State v. Romero, 137 N.M. 456, 112 P.3d 1113, 2005-NMCA-060 (2005)

March 14, 2005 · Court of Appeals of New Mexico · No. 24390
137 N.M. 456, 112 P.3d 1113, 2005-NMCA-060

2005-NMCA-060 112 P.3d 1113

STATE of New Mexico, Plaintiff-Appellee, v. Anthony ROMERO, Defendant-Appellant.

No. 24390.

Court of Appeals of New Mexico.

March 14, 2005.

Certiorari Granted, No. 29,159, May 3, 2005.

*457Patricia A. Madrid, Attorney General, Santa Fe, Joel Jacobsen, Assistant Attorney General, Albuquerque, for Appellee.

John Bigelow, Chief Public Defender, Will O’Connell, Assistant Appellate Defender, Santa Fe, for Appellant.



{1} On motion for rehearing, the opinion filed March 1, 2005, is withdrawn, and the following opinion is substituted in its place. The motion for rehearing is otherwise denied.

{2} Defendant was convicted of second degree murder for the beating death of his wife. The cause of death was contested at trial, with Defendant presenting expert testimony that the death was caused by a liver condition and the State presenting expert testimony that the death was caused either by smothering in the course of a kidnaping or rape, or as a result of multiple complications of mechanical injuries to the head, i.e., being beaten about the head. This case requires us to decide whether Defendant was entitled to instructions on nondeadly force self-defense or involuntary manslaughter based on these facts. We hold that both of these instructions are applicable to the facts of this case, where there was evidence, although contradicted, that the force Defendant used was necessary to protect himself from attack and that this force would ordinarily not result in death or great bodily harm, but unexpectedly did so result in this case. We therefore reverse the conviction. Defendant also raises the issue that his sentence was improperly aggravated because there was no jury finding beyond a reasonable doubt of any aggravating factors. This issue was recently decided in Defendant’s favor in State v. Frawley, 2005-NMCA-017, ¶¶ 1, 11-14, 137 N.M. 18, 106 P.3d 580, cert. granted, 2005-NMCERT-002, 137 N.M. 266, 110 P.3d 74, [no. 29,011, (Feb. 8, 2005)], but we need not reach it here in light of our disposition.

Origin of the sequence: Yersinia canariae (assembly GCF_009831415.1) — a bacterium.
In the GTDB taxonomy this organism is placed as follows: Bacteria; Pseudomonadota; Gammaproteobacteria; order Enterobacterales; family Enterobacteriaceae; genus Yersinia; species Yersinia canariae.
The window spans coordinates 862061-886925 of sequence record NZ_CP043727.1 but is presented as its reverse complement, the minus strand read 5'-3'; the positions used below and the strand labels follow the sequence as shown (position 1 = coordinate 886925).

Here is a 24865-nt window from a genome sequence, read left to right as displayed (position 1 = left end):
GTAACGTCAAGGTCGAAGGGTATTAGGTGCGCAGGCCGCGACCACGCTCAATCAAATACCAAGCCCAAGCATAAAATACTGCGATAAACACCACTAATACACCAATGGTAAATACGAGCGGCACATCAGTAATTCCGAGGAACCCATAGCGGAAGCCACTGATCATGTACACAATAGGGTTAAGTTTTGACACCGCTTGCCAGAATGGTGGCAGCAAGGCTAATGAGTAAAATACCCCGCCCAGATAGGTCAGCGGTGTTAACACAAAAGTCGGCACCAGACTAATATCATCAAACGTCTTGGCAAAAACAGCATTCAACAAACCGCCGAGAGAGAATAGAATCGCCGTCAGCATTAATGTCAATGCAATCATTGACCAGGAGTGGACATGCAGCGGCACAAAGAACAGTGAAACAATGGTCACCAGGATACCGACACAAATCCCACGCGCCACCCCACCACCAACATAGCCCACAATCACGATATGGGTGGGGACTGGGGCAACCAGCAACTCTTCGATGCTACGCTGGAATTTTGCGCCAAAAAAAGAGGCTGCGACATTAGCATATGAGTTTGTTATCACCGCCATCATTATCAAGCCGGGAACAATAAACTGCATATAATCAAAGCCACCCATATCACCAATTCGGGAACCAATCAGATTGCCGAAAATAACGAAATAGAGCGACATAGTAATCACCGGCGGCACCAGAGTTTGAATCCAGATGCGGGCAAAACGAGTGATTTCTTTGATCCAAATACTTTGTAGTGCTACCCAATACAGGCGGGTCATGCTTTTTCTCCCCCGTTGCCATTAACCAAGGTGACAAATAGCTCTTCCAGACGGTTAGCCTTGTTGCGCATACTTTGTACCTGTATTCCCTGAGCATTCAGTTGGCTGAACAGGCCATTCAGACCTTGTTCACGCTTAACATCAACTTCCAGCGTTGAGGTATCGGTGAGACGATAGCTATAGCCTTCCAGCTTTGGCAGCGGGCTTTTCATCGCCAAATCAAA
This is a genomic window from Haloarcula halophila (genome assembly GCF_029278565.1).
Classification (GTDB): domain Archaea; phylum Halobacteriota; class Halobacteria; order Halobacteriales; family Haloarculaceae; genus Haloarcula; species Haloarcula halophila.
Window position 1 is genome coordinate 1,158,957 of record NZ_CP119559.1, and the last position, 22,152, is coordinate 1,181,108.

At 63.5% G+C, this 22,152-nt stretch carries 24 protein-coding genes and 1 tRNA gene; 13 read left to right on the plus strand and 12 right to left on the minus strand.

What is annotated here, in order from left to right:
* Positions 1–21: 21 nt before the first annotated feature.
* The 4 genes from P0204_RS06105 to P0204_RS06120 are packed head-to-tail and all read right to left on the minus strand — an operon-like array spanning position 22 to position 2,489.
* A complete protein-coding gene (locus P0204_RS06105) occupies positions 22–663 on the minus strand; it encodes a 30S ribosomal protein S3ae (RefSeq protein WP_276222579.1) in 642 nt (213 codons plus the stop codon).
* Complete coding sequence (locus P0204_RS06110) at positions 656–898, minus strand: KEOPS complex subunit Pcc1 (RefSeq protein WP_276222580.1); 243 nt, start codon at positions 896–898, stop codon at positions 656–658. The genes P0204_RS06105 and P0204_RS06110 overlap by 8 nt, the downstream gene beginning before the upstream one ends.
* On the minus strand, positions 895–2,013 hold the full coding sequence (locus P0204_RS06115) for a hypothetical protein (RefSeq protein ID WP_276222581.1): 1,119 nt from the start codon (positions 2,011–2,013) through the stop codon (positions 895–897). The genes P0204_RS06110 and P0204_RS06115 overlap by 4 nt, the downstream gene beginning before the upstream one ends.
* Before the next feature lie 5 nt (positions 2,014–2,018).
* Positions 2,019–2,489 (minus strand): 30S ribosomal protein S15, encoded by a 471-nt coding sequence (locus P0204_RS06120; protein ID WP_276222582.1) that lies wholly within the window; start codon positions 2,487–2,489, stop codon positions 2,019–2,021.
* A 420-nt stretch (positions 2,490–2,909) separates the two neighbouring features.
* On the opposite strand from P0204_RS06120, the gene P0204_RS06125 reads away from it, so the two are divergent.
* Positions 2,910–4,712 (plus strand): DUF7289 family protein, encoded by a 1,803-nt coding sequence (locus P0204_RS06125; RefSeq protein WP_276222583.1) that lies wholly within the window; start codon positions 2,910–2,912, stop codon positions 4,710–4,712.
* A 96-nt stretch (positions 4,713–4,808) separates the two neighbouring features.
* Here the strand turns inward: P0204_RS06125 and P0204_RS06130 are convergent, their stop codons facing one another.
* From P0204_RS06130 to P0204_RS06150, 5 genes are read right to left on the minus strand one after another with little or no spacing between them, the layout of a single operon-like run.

{3} Defendant was charged with first degree murder (deliberate intent or in the commission of the felonies of kidnaping or criminal sexual penetration), criminal sexual penetration, kidnaping, three counts of tampering with evidence, and escape from a community custody electronic monitoring program. At trial, the jury was instructed on these charges, as well as the lesser included offenses of second degree murder and voluntary manslaughter for the murder count, and various lesser included offenses on the kidnaping and criminal sexual penetration counts. The jury acquitted Defendant of kidnaping, criminal sexual penetration, their lesser included offenses, and one count of tampering with evidence; it convicted Defendant of second degree murder and the remaining counts of tampering and escape. This appeal involves only the murder conviction.

{4} The charges arose from the death of Defendant’s wife (the victim). It was undisputed that the marriage involved domestic violence. Several months before her death, the victim had kicked Defendant out of the house and obtained a restraining order against him. One month later, an incident occurred at the place where Defendant was living that resulted in Defendant’s being convicted of aggravated battery and aggravated assault against a household member. As a result of his arrest for this incident, Defendant was put on electronic monitoring and instructed to have no contact with the victim. Nonetheless, there was evidence that Defendant contacted the victim, stating his eagerness to reconcile. The evidence also revealed that the victim was not blameless in her contacts with Defendant, inasmuch as both the prior incident and the incident that resulted in her death occurred at the place *458Defendant was living, the victim’s having gone there.